Keeping composure while prowling the backstreets.
First published in the November 2016 issue of Wheels magazine, Australia's most experienced and most trusted car magazine since 1953.
THE big city. Is it any place for a loping Jaguar more naturally predisposed to prowling freeways and open highways?
This month there were no long runs to once again stretch our XE 20d’s legs (and fuel mileage), but instead a period of forced captivity within a 10km boundary of the CBD. Short trips only.
Home is within an inner-suburban labyrinth of cobblestone alleyways and sardine-tight backstreets, festooned with speed humps and potholes. Some are more like sinkholes. Great for short-cuts, these rat-runs are nowadays crucial in avoiding the many traffic snarls Melbourne’s long-promised Metro Tunnel and level-crossing removal programs have delivered. It’s commuter warfare out there. So is the Jag a catfish out of water, or is it merely water off the current segment dux’s back?
Turns out the XE is streetwise. In regular Drive mode, the 132kW/430Nm 2.0-litre turbo-diesel’s performance is best described as solid and strident, but press the (awkward to decipher) toggle switch to Sport and twist the trannie canister to ‘S’ and it lunges off the line like somebody has stomped on its tail. Very handy. A set of paddles for manual manipulation also helps.
Sport kills the otherwise prompt idle-stop, but back in Drive we’re grateful for it since it brings some tranquillity in long queues. Not that the engine is noisy.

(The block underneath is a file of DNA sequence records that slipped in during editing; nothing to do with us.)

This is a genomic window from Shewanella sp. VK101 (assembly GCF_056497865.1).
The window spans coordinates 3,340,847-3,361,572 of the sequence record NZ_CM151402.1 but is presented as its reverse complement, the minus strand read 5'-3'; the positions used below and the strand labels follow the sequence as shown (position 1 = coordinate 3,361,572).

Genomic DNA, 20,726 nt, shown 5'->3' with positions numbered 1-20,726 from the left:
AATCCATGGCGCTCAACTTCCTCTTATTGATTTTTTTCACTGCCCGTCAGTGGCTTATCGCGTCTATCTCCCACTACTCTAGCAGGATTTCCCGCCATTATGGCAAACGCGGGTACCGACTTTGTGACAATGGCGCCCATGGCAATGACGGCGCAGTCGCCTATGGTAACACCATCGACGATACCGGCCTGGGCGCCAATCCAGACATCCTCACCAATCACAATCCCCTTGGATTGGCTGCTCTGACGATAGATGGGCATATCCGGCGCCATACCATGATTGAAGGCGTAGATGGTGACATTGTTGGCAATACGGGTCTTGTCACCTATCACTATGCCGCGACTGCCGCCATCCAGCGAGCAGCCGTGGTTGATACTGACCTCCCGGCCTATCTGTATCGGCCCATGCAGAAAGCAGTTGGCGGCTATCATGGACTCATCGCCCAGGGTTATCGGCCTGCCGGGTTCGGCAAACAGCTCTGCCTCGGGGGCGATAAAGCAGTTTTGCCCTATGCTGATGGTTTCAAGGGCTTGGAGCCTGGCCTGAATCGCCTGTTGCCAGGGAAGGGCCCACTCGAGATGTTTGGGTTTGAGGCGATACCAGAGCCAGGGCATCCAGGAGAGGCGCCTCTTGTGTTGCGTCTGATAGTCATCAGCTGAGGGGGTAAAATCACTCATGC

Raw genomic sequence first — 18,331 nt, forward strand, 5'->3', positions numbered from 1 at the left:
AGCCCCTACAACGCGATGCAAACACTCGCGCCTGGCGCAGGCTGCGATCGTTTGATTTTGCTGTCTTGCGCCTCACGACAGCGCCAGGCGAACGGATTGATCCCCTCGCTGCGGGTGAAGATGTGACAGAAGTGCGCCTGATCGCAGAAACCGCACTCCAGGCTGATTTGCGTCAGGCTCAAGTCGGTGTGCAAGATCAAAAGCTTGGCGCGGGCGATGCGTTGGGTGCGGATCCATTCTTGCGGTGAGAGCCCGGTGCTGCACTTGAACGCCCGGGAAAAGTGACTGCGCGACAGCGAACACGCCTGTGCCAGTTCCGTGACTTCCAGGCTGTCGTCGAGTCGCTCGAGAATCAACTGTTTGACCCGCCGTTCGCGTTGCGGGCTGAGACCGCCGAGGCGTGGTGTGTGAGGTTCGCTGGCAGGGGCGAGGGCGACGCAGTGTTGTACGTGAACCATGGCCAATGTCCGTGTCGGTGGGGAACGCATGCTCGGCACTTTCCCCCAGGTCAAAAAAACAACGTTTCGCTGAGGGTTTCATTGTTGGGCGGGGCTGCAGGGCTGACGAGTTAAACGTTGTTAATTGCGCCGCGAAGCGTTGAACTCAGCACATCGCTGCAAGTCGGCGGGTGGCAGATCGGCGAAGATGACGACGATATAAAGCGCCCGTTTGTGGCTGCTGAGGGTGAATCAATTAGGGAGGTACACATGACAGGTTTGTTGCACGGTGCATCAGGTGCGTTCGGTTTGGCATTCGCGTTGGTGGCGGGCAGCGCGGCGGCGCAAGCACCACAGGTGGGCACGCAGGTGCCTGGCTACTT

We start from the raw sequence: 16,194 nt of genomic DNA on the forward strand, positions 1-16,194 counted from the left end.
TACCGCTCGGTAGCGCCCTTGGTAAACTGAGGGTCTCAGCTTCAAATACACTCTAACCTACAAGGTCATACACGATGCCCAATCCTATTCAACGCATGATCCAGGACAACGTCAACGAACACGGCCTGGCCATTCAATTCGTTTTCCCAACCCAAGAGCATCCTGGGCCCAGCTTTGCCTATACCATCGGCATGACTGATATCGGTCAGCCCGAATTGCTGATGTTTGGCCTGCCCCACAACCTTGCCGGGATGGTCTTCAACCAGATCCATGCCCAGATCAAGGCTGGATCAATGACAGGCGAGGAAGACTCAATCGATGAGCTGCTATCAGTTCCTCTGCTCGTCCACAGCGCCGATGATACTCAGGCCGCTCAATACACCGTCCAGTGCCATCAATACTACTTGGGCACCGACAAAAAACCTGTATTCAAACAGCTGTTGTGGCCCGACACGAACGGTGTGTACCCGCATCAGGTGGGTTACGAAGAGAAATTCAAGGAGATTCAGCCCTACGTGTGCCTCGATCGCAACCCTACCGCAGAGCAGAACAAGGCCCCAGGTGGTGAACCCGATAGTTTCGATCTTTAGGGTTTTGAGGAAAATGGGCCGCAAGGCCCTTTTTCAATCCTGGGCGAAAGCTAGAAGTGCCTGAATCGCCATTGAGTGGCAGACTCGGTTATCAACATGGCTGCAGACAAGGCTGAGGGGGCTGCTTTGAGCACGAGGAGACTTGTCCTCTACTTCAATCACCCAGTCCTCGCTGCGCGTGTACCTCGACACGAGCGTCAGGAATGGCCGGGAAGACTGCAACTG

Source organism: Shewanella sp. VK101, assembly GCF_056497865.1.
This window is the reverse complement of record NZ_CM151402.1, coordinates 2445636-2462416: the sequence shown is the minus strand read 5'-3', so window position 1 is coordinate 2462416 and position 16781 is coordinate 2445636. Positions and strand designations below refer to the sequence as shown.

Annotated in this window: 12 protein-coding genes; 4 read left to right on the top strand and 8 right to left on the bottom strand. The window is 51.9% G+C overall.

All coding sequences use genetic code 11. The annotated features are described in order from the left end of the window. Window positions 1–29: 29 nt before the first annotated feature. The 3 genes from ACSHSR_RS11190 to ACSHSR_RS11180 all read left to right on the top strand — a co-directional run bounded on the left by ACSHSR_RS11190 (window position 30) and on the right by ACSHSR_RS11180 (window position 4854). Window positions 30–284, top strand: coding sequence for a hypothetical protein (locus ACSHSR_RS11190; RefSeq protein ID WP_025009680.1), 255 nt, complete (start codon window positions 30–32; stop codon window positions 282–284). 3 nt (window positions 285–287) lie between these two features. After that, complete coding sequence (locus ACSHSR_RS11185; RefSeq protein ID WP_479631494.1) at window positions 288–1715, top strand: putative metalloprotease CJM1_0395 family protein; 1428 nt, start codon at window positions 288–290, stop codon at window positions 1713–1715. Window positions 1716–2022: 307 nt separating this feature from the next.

Furthermore, the XE’s alert steering expertly balances feedback and effort, the brakes are scalpel-sharp, and a taut chassis possesses an astounding ability to iron out the bumps – a feat highlighted by a visiting Mercedes C300 Coupe’s inability to match it despite being on similar rubber.
The ride is crucial in understanding why our R-Sport has clawed its way so high in our estimation. Every XE we’ve driven offers a suppleness that original XJ6 owners might recognise, infused with an athleticism drivers of previous Jaguar sedans wouldn’t. Though the suspension is hardly ground-breaking – double wishbones up front and an integral link at the back – the way the chassis gels is a work of genius.
City schlepping isn’t all champagne and cashews – the thick A-pillars and huge mirrors do their utmost to hide SUVs let alone cyclists and cars, and the nose occasionally scrapes bigger speed humps –
but weeks filled with many boring short trips just could not dull the XE’s lustre.
Completely unfazed by what the inner city can throw at it, there’s plenty of alley-cat guile in this multi-faceted Jag.
Ghost in this machine
British cars have a reputation for dodgy electrics, and having experience with Austin, Morris and Rover to draw on I’m constantly expecting something to stop working... or start of its own accord. This month, the XE finally showed its true heritage by doing just that. Inexplicably, one evening while driving, the sunroof whirred open. It was pretty creepy and a tad inconvenient, being winter and all, but luckily no rain got in. And it has never happened again since. Spooky.
Jaguar XE R-Sport 2.0d
Price as tested: $80,400
Part 3: 670km @ 7.8L/100km
Overall: 2972 @ 6.6L/100km
Date acquired: May 2016